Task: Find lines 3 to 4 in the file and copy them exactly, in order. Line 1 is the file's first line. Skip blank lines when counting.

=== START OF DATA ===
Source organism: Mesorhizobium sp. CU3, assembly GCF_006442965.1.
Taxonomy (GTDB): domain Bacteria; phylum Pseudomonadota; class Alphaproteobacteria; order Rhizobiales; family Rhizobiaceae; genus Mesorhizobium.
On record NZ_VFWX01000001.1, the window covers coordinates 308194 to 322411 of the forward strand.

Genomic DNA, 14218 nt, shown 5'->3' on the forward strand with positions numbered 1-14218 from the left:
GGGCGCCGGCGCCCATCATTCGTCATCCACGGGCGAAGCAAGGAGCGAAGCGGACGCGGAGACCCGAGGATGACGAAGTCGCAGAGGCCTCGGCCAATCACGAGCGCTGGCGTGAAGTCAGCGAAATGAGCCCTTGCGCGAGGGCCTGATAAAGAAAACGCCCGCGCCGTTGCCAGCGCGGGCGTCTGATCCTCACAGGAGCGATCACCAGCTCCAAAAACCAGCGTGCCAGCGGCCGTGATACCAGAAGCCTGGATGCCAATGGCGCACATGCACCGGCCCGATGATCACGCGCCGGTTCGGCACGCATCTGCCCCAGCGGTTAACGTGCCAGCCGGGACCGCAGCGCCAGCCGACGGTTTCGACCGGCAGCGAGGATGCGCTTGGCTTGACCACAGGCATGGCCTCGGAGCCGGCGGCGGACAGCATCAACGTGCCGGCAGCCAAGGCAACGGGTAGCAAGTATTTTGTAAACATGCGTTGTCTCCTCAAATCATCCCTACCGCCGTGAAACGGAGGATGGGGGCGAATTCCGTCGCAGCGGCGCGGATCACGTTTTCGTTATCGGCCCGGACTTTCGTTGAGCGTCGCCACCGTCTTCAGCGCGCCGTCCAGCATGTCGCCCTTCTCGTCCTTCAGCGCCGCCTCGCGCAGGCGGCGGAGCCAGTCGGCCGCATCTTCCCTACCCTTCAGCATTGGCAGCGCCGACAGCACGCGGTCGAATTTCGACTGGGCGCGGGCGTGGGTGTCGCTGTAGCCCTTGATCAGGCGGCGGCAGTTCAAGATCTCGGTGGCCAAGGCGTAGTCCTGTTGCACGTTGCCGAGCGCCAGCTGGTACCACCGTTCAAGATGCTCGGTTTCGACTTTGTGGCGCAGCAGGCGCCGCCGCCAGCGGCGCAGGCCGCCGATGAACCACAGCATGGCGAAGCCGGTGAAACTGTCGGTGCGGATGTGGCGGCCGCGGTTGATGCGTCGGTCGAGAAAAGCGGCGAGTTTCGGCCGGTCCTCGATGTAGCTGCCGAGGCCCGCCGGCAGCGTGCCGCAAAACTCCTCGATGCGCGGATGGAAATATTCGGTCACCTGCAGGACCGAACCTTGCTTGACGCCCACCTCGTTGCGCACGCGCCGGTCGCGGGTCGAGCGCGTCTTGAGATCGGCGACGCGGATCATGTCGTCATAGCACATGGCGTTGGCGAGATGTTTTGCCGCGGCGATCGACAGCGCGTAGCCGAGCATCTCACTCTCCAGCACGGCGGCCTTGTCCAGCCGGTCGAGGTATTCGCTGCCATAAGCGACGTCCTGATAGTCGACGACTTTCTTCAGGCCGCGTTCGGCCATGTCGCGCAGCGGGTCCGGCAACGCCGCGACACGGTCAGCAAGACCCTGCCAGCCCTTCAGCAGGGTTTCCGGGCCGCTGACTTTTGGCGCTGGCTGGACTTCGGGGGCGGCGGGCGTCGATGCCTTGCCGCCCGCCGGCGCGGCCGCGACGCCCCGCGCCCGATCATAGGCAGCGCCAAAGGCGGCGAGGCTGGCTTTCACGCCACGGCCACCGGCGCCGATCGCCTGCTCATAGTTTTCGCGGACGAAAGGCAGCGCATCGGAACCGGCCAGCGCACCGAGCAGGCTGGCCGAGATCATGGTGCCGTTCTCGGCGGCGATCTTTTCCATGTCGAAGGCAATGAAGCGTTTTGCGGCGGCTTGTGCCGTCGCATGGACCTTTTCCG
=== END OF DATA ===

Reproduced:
On record NZ_VFWX01000001.1, the window covers coordinates 308194 to 322411 of the forward strand.

Genomic DNA, 14218 nt, shown 5'->3' on the forward strand with positions numbered 1-14218 from the left: